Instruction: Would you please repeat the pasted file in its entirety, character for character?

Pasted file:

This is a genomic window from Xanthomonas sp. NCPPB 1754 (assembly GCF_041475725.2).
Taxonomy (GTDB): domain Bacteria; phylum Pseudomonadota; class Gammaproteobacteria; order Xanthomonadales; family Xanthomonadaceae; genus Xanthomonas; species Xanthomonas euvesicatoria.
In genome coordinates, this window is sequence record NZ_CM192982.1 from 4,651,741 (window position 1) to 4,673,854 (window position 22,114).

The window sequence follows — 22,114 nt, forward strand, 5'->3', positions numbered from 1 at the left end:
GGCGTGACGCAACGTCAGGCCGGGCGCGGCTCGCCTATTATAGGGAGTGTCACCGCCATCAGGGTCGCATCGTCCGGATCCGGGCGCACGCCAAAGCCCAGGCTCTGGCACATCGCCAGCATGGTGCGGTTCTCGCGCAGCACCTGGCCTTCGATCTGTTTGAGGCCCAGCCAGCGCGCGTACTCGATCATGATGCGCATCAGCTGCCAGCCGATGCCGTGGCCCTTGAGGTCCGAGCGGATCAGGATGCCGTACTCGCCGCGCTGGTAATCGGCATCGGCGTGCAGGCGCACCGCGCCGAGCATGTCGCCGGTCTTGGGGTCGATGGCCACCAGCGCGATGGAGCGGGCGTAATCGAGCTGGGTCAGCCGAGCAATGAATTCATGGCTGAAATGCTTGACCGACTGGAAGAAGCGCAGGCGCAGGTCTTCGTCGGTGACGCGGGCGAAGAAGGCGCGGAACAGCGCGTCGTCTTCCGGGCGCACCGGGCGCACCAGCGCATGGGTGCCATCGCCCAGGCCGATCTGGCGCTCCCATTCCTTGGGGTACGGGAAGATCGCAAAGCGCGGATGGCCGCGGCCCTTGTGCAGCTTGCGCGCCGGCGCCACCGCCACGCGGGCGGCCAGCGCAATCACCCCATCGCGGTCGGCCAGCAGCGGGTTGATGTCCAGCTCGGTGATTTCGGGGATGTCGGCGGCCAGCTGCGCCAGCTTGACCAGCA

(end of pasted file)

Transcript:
This is a genomic window from Xanthomonas sp. NCPPB 1754 (assembly GCF_041475725.2).
Taxonomy (GTDB): domain Bacteria; phylum Pseudomonadota; class Gammaproteobacteria; order Xanthomonadales; family Xanthomonadaceae; genus Xanthomonas; species Xanthomonas euvesicatoria.
In genome coordinates, this window is sequence record NZ_CM192982.1 from 4,651,741 (window position 1) to 4,673,854 (window position 22,114).

The window sequence follows — 22,114 nt, forward strand, 5'->3', positions numbered from 1 at the left end:
GGCGTGACGCAACGTCAGGCCGGGCGCGGCTCGCCTATTATAGGGAGTGTCACCGCCATCAGGGTCGCATCGTCCGGATCCGGGCGCACGCCAAAGCCCAGGCTCTGGCACATCGCCAGCATGGTGCGGTTCTCGCGCAGCACCTGGCCTTCGATCTGTTTGAGGCCCAGCCAGCGCGCGTACTCGATCATGATGCGCATCAGCTGCCAGCCGATGCCGTGGCCCTTGAGGTCCGAGCGGATCAGGATGCCGTACTCGCCGCGCTGGTAATCGGCATCGGCGTGCAGGCGCACCGCGCCGAGCATGTCGCCGGTCTTGGGGTCGATGGCCACCAGCGCGATGGAGCGGGCGTAATCGAGCTGGGTCAGCCGAGCAATGAATTCATGGCTGAAATGCTTGACCGACTGGAAGAAGCGCAGGCGCAGGTCTTCGTCGGTGACGCGGGCGAAGAAGGCGCGGAACAGCGCGTCGTCTTCCGGGCGCACCGGGCGCACCAGCGCATGGGTGCCATCGCCCAGGCCGATCTGGCGCTCCCATTCCTTGGGGTACGGGAAGATCGCAAAGCGCGGATGGCCGCGGCCCTTGTGCAGCTTGCGCGCCGGCGCCACCGCCACGCGGGCGGCCAGCGCAATCACCCCATCGCGGTCGGCCAGCAGCGGGTTGATGTCCAGCTCGGTGATTTCGGGGATGTCGGCGGCCAGCTGCGCCAGCTTGACCAGCA